The Barefoot Sensei

noggBLOG permalink Deep in the Hoh Rain Forest of western Washington is a tree stump, and inside that stump lives a man named Mick Dodge. He is the stuff of rumors. A real, living wood ape, a whisper from the lips of dubious townspeople, an earthling of the very definition. He is also, surprisingly enough, a cookie snob. Share → Tweet

Down to Your Skivvies

noggBLOG permalink Packing is one of those things we just can’t hyperbolize enough about how badly we hate it. It’s the worst. It’s terrible. It’s so tedious I just want to die! Alright, alright, we get it. Really, it’s not that bad. And if it really is that bad, you’re doing it wrong. Take it from consummate professionals with packing in their job description: the U.S. Marines This is tying a skivvy roll. Share → Tweet

An American Shakespeare in Paris

noggBLOG permalink In the 1920s, in what was perhaps the heyday of American expatriatism, no city attracted more American artists than Paris, and no Parisian bookstore attracted more American writers than Shakespeare & Co.  Share → Tweet

Paul Metzger’s Mad Science

I’m not interested in what someone can do, but very I’m interested in who they are. —Paul Metzger In the late 70s, St. Paul native Paul Metzger drilled several small holes in a Yamaha acoustic guitar. 30-odd years later, he’s on the third draft of his fully modified 23-string banjo. Share → Tweet

Collated, But Never Copied: The Demise of Sutton Family Fasteners

noggBLOG permalink Out with the old, in with the new. In many ways, it’s the unofficial mantra of the Information Age. Anything over three years old is considered past its prime. Anything older than 20 years is ancient. But as we push forward, what are we leaving behind? This second Enlightenment brought about by the Internet may give us almost-universal access to an unprecedented wealth of knowledge, but is this wealth of knowledge, this perpetual quest for advancement, so great that it could potentially eclipse parts of the old world... Read The Rest →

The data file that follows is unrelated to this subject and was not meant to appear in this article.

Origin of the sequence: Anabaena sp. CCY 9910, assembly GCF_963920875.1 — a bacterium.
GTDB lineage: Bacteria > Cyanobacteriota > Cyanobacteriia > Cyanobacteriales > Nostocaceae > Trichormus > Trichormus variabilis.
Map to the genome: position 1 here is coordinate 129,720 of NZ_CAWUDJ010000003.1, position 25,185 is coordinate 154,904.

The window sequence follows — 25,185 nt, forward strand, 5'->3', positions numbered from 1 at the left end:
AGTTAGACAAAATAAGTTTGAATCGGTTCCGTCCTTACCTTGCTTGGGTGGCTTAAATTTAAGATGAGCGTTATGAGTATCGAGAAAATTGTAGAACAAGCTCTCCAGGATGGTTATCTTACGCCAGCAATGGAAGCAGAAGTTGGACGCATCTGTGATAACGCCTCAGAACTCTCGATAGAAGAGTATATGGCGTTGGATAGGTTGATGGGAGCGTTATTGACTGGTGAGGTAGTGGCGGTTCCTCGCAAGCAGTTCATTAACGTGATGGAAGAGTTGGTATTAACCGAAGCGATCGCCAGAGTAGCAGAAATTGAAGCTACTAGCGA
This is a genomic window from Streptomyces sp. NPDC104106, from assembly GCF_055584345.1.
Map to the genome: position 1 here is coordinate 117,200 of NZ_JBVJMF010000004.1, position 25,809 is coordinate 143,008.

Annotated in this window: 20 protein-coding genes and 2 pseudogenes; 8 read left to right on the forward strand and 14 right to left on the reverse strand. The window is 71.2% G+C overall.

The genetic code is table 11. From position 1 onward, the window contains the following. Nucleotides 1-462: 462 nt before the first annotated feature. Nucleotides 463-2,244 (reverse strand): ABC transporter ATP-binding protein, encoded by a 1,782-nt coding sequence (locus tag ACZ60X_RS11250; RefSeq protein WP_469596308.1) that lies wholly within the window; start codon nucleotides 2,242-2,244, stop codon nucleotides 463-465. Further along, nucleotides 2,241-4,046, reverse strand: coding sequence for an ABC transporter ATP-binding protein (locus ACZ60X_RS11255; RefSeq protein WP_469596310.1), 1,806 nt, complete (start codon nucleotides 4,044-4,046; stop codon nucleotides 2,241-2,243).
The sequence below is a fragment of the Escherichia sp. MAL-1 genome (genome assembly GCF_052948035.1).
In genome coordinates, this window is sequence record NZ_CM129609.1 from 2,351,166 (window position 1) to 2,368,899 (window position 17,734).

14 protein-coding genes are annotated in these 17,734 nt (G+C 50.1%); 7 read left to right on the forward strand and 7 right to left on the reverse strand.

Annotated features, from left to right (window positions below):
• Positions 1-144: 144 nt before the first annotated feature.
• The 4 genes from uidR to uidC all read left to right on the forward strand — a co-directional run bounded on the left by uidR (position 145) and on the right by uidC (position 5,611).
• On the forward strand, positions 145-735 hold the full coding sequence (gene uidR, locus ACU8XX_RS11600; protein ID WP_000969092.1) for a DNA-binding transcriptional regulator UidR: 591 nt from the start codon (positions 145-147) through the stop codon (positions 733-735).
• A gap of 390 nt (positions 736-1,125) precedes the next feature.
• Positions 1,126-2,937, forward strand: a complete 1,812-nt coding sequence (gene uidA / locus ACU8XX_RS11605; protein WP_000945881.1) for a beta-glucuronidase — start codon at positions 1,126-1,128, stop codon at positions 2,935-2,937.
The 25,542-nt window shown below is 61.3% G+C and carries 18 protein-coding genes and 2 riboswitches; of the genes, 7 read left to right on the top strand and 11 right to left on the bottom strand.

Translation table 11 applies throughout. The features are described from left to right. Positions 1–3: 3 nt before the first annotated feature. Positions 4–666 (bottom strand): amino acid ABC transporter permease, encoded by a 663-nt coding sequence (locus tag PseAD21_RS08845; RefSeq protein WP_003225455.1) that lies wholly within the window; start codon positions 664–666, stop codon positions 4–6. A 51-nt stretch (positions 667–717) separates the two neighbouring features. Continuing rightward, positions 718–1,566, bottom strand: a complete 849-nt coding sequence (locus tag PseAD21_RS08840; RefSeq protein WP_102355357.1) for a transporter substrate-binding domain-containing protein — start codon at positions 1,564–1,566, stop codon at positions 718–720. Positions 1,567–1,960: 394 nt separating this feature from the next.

Rediscovering the “The Anthology”

noggBLOG permalink Referred to by those in the right circles simply as “The Anthology,” The Smithsonian Anthology of American Folk Music is arguably the most important collection of music in the last 75 years. (It’s got the Smithsonian on it, so you just know it must be important!) This week, for the first time since its original pressing, The Anthology will once again be made available on 33rpm record. Share → Tweet

The Rite of Springs

noggBLOG permalink Many of us “smell the roses” types are familiar with the secret musicality of everyday items: ice cubes in a glass, old floorboards, coins in a pocket, a dog’s collar, a spoon and an empty bowl. But for some, one particular item holds a much greater sonic significance: the bicycle. Share → Tweet

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